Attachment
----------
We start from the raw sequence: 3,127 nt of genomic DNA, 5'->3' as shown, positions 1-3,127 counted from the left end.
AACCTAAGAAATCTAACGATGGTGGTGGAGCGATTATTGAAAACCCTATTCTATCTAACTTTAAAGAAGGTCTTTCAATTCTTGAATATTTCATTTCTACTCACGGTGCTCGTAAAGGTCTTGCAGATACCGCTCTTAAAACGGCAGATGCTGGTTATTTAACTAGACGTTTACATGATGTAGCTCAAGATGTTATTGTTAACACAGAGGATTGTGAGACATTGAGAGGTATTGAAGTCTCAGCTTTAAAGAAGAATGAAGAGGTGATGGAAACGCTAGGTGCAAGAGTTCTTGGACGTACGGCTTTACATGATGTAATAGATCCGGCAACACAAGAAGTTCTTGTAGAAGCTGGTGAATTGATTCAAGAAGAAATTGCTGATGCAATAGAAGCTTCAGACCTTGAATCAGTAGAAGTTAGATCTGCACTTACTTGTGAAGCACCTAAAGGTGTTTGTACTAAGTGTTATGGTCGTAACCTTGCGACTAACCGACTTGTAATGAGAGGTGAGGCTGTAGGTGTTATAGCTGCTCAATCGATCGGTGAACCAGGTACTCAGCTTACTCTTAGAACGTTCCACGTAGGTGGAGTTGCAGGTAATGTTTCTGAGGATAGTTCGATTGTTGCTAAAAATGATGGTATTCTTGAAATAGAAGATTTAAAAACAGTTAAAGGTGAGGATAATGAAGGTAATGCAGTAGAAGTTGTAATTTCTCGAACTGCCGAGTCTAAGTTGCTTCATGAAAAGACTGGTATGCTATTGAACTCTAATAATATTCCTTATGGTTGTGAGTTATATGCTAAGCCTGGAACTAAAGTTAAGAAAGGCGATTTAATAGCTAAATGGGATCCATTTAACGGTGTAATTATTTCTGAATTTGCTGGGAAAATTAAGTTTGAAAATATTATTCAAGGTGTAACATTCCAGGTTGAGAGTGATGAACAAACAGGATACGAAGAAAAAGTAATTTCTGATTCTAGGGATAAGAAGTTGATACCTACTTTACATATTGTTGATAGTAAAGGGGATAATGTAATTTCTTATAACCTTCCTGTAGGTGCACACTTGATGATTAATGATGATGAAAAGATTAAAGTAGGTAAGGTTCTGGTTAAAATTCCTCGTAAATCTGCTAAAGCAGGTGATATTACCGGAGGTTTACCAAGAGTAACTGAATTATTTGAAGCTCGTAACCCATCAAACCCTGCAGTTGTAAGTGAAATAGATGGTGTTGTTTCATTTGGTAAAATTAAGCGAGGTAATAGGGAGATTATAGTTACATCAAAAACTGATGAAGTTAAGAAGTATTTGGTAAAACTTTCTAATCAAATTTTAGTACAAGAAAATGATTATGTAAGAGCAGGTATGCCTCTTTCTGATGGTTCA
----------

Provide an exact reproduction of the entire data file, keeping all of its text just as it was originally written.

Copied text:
We start from the raw sequence: 3,127 nt of genomic DNA, 5'->3' as shown, positions 1-3,127 counted from the left end.
AACCTAAGAAATCTAACGATGGTGGTGGAGCGATTATTGAAAACCCTATTCTATCTAACTTTAAAGAAGGTCTTTCAATTCTTGAATATTTCATTTCTACTCACGGTGCTCGTAAAGGTCTTGCAGATACCGCTCTTAAAACGGCAGATGCTGGTTATTTAACTAGACGTTTACATGATGTAGCTCAAGATGTTATTGTTAACACAGAGGATTGTGAGACATTGAGAGGTATTGAAGTCTCAGCTTTAAAGAAGAATGAAGAGGTGATGGAAACGCTAGGTGCAAGAGTTCTTGGACGTACGGCTTTACATGATGTAATAGATCCGGCAACACAAGAAGTTCTTGTAGAAGCTGGTGAATTGATTCAAGAAGAAATTGCTGATGCAATAGAAGCTTCAGACCTTGAATCAGTAGAAGTTAGATCTGCACTTACTTGTGAAGCACCTAAAGGTGTTTGTACTAAGTGTTATGGTCGTAACCTTGCGACTAACCGACTTGTAATGAGAGGTGAGGCTGTAGGTGTTATAGCTGCTCAATCGATCGGTGAACCAGGTACTCAGCTTACTCTTAGAACGTTCCACGTAGGTGGAGTTGCAGGTAATGTTTCTGAGGATAGTTCGATTGTTGCTAAAAATGATGGTATTCTTGAAATAGAAGATTTAAAAACAGTTAAAGGTGAGGATAATGAAGGTAATGCAGTAGAAGTTGTAATTTCTCGAACTGCCGAGTCTAAGTTGCTTCATGAAAAGACTGGTATGCTATTGAACTCTAATAATATTCCTTATGGTTGTGAGTTATATGCTAAGCCTGGAACTAAAGTTAAGAAAGGCGATTTAATAGCTAAATGGGATCCATTTAACGGTGTAATTATTTCTGAATTTGCTGGGAAAATTAAGTTTGAAAATATTATTCAAGGTGTAACATTCCAGGTTGAGAGTGATGAACAAACAGGATACGAAGAAAAAGTAATTTCTGATTCTAGGGATAAGAAGTTGATACCTACTTTACATATTGTTGATAGTAAAGGGGATAATGTAATTTCTTATAACCTTCCTGTAGGTGCACACTTGATGATTAATGATGATGAAAAGATTAAAGTAGGTAAGGTTCTGGTTAAAATTCCTCGTAAATCTGCTAAAGCAGGTGATATTACCGGAGGTTTACCAAGAGTAACTGAATTATTTGAAGCTCGTAACCCATCAAACCCTGCAGTTGTAAGTGAAATAGATGGTGTTGTTTCATTTGGTAAAATTAAGCGAGGTAATAGGGAGATTATAGTTACATCAAAAACTGATGAAGTTAAGAAGTATTTGGTAAAACTTTCTAATCAAATTTTAGTACAAGAAAATGATTATGTAAGAGCAGGTATGCCTCTTTCTGATGGTTCA